The up-and-down-and-up-again story of musician Dewey Cox, whose songs would change a nation. On his rock 'n roll spiral, Cox sleeps with 411 women, marries three times, has 36 kids, stars in his own 70s TV show, collects friends ranging from Elvis to the Beatles to a chimp, and gets addicted to - and then kicks - every drug known to man; but despite it all, Cox grows into a national icon and eventually earns the love of a good woman - longtime backup singer Darlene.Written by
Dewey Cox's audition, at which he sings Dean Martin's hit "That's Amore," is an in-joke reference to Elvis Presley. Elvis showed up at his audition for Sun Records wanting to sing like Dean Martin, but Sun owner Sam Phillips refused to record him until he and three members of the Sun house band started jamming on a blues song, Arthur Crudup's "That's All Right, Mama," which became Elvis' first record. See more »
When The Big Bopper is playing on stage, a full band is heard playing but nobody else is on stage I.e. Nobody at the drum kit. See more »
Which one of y'all writes which song?
All the good ones are mine... He does the ones that are shit.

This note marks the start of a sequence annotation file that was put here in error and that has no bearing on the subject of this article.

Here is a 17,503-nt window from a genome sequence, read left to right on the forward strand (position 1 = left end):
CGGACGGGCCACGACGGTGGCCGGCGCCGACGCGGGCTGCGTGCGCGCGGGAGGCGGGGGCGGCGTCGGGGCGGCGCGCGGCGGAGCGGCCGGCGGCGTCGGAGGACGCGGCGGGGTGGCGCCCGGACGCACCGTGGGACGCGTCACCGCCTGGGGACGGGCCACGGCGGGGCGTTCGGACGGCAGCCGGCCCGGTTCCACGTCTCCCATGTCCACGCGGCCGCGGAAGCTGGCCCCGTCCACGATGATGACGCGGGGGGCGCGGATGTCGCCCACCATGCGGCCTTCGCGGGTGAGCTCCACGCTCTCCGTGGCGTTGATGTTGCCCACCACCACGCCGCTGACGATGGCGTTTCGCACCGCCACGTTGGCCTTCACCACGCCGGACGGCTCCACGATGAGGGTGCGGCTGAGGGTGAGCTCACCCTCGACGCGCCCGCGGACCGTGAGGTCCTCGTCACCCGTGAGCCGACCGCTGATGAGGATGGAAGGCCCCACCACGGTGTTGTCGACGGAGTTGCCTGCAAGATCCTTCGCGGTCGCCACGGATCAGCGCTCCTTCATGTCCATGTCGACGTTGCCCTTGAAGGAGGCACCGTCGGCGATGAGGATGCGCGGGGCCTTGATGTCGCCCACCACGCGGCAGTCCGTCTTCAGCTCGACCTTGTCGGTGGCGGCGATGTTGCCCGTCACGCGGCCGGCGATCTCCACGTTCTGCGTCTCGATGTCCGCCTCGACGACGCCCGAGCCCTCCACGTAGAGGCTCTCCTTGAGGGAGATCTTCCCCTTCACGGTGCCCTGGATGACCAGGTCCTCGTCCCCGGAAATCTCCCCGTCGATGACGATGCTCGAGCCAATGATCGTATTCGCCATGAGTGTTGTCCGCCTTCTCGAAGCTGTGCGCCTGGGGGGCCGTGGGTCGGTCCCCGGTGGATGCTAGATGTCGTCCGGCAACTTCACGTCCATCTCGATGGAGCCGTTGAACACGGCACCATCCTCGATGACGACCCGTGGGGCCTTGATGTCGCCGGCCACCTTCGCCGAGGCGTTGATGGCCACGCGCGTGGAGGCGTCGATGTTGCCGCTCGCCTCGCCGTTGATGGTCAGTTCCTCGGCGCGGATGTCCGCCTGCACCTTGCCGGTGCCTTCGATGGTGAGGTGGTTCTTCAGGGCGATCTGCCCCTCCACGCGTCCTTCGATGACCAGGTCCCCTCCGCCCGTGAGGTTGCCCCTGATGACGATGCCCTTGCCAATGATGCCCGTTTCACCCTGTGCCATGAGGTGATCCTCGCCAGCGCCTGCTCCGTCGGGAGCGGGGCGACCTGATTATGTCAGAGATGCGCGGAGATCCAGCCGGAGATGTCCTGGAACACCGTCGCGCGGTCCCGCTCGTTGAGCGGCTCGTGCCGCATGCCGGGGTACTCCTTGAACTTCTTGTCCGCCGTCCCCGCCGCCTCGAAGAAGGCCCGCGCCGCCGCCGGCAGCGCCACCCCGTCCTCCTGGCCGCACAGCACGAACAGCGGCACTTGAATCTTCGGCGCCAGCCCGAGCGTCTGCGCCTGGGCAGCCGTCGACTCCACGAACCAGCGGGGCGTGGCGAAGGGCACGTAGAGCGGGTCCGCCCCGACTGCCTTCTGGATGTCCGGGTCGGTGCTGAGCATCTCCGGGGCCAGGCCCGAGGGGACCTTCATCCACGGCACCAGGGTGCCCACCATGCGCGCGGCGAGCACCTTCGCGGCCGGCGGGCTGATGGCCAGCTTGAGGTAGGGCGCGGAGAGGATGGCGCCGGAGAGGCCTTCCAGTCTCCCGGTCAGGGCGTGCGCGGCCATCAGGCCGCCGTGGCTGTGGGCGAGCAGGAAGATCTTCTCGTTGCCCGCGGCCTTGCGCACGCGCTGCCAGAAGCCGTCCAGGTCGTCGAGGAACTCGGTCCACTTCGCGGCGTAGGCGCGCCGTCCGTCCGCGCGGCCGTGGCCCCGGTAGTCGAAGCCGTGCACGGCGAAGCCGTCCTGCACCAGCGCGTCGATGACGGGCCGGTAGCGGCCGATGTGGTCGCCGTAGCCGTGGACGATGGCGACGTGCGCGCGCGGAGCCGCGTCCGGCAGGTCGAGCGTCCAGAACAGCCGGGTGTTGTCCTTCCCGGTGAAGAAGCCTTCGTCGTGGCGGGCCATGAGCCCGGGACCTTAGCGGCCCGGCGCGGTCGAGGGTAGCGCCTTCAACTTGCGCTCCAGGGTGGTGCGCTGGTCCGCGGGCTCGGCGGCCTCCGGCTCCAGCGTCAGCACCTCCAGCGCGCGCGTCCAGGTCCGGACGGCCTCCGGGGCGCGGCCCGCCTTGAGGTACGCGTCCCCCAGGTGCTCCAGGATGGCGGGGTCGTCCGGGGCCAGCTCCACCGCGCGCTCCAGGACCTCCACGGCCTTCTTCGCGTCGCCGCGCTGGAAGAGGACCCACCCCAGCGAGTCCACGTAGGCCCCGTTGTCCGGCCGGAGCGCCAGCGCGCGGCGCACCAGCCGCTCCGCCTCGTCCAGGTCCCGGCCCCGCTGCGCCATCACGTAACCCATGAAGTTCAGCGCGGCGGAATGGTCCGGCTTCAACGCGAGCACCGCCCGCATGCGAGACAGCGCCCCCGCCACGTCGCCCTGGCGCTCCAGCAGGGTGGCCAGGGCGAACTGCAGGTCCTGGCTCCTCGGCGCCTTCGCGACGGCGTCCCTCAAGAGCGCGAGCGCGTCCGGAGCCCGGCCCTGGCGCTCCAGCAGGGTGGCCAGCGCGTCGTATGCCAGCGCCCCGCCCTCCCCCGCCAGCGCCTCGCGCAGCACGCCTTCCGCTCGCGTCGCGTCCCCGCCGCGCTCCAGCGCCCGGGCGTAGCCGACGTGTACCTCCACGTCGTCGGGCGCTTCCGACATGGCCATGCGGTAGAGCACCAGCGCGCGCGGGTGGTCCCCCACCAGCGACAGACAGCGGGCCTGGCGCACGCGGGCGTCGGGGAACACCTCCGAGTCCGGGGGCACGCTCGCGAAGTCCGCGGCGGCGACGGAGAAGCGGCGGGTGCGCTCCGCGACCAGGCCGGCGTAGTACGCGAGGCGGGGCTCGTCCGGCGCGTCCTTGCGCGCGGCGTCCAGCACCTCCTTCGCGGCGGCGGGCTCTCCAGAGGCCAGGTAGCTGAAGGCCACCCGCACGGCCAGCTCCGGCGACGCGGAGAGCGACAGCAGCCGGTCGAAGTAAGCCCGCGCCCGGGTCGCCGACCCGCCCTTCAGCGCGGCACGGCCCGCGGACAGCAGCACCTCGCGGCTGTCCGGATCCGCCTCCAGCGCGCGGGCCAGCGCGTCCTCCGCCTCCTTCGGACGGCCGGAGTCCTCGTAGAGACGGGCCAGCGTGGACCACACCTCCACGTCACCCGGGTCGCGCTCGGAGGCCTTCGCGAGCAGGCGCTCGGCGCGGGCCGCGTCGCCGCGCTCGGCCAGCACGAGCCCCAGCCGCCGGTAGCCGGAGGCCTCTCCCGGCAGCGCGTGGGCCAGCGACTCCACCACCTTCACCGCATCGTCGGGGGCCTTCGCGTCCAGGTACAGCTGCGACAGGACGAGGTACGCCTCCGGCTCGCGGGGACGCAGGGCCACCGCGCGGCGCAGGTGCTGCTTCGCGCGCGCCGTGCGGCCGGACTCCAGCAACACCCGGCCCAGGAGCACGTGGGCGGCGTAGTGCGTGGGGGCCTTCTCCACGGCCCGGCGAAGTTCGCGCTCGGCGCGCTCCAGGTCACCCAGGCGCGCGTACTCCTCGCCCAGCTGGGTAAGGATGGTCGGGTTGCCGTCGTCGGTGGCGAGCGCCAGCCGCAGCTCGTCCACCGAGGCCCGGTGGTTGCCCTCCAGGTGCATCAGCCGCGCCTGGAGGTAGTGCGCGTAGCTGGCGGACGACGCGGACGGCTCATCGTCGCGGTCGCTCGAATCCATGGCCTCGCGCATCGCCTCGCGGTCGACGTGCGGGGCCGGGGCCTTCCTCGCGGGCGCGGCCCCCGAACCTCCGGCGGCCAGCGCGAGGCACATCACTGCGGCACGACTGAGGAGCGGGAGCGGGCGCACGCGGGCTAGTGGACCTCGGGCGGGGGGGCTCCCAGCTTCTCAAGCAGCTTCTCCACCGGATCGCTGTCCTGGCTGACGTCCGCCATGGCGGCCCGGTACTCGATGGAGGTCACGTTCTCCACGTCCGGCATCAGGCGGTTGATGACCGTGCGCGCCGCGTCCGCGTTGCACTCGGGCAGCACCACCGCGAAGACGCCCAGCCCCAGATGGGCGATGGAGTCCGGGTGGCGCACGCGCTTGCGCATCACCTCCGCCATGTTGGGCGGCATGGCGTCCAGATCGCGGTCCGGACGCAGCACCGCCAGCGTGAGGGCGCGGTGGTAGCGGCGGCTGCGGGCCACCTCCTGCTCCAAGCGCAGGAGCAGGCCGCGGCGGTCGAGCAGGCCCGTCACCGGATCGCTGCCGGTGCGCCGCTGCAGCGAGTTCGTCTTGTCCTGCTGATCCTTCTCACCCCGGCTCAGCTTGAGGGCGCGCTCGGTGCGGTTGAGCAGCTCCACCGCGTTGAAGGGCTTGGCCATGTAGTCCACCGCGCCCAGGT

Hilarious! "Number nine", really great.
He writes the ones that are "Oh, there's no God, I'm a fucking asshole", and I write the ones that are beautiful and great, and he'll jump in with the "yeah, yeah, yeah"-
I write songs about peace and love, you write Sussudio.
[singing, imitating John]
"Communism is the best, I'm a ...
[...] See more »
After the credits there is a black&white clip of Dewey Cox performing Walk Hard in 2002, with the words "The actual Dewey Cox" See more »
The extended version released on home video, "American Cox: The Unbearably Long Self-Indulging Director's Cut", runs at 2 hours long. See more »
I thought this was a brilliant satire of the biopic genre. It was obviously borrowed from Walk the Line, but there was plenty of other stuff thrown in as well. It was a truly hilarious movie, including the scenes where the band members convince him to try the drugs, a scene with the Beatles, the variety show stuff and interviews, all the scenes with the title character smashing the sinks, and the Walk the Line spoofs. It was very well written with lots of great dialog. You will love all the cameos and other stuff. I guarantee it. This was a tailor-made role for John C. Reilly, who is perfect in and for the part, as is just about everyone in it.
*** 1/2 out of ****
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